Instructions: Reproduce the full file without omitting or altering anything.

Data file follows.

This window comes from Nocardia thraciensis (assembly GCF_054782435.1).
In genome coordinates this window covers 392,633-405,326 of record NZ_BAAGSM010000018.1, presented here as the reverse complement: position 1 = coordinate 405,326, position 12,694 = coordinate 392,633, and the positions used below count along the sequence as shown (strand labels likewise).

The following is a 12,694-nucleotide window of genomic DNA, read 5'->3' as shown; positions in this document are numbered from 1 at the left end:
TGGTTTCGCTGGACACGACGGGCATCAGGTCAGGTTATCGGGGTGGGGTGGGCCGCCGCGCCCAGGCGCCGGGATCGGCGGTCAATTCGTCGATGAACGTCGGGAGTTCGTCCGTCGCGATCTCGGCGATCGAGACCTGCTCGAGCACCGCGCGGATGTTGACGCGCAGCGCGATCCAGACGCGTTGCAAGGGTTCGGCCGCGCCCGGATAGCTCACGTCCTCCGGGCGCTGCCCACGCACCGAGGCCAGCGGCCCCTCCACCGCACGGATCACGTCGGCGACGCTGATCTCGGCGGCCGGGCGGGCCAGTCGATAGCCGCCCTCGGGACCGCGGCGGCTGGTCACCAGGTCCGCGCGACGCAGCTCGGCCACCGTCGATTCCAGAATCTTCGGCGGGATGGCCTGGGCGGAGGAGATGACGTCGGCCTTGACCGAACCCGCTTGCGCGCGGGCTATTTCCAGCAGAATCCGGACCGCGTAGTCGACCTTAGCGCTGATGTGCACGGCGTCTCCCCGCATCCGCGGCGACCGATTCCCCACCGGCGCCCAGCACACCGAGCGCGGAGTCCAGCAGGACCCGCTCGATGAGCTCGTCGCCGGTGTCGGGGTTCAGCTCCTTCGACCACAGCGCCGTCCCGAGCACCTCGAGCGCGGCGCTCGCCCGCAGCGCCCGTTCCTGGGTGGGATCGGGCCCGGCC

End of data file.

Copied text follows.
This window comes from Nocardia thraciensis (assembly GCF_054782435.1).
In genome coordinates this window covers 392,633-405,326 of record NZ_BAAGSM010000018.1, presented here as the reverse complement: position 1 = coordinate 405,326, position 12,694 = coordinate 392,633, and the positions used below count along the sequence as shown (strand labels likewise).

The following is a 12,694-nucleotide window of genomic DNA, read 5'->3' as shown; positions in this document are numbered from 1 at the left end:
TGGTTTCGCTGGACACGACGGGCATCAGGTCAGGTTATCGGGGTGGGGTGGGCCGCCGCGCCCAGGCGCCGGGATCGGCGGTCAATTCGTCGATGAACGTCGGGAGTTCGTCCGTCGCGATCTCGGCGATCGAGACCTGCTCGAGCACCGCGCGGATGTTGACGCGCAGCGCGATCCAGACGCGTTGCAAGGGTTCGGCCGCGCCCGGATAGCTCACGTCCTCCGGGCGCTGCCCACGCACCGAGGCCAGCGGCCCCTCCACCGCACGGATCACGTCGGCGACGCTGATCTCGGCGGCCGGGCGGGCCAGTCGATAGCCGCCCTCGGGACCGCGGCGGCTGGTCACCAGGTCCGCGCGACGCAGCTCGGCCACCGTCGATTCCAGAATCTTCGGCGGGATGGCCTGGGCGGAGGAGATGACGTCGGCCTTGACCGAACCCGCTTGCGCGCGGGCTATTTCCAGCAGAATCCGGACCGCGTAGTCGACCTTAGCGCTGATGTGCACGGCGTCTCCCCGCATCCGCGGCGACCGATTCCCCACCGGCGCCCAGCACACCGAGCGCGGAGTCCAGCAGGACCCGCTCGATGAGCTCGTCGCCGGTGTCGGGGTTCAGCTCCTTCGACCACAGCGCCGTCCCGAGCACCTCGAGCGCGGCGCTCGCCCGCAGCGCCCGTTCCTGGGTGGGATCGGGCCCGGCC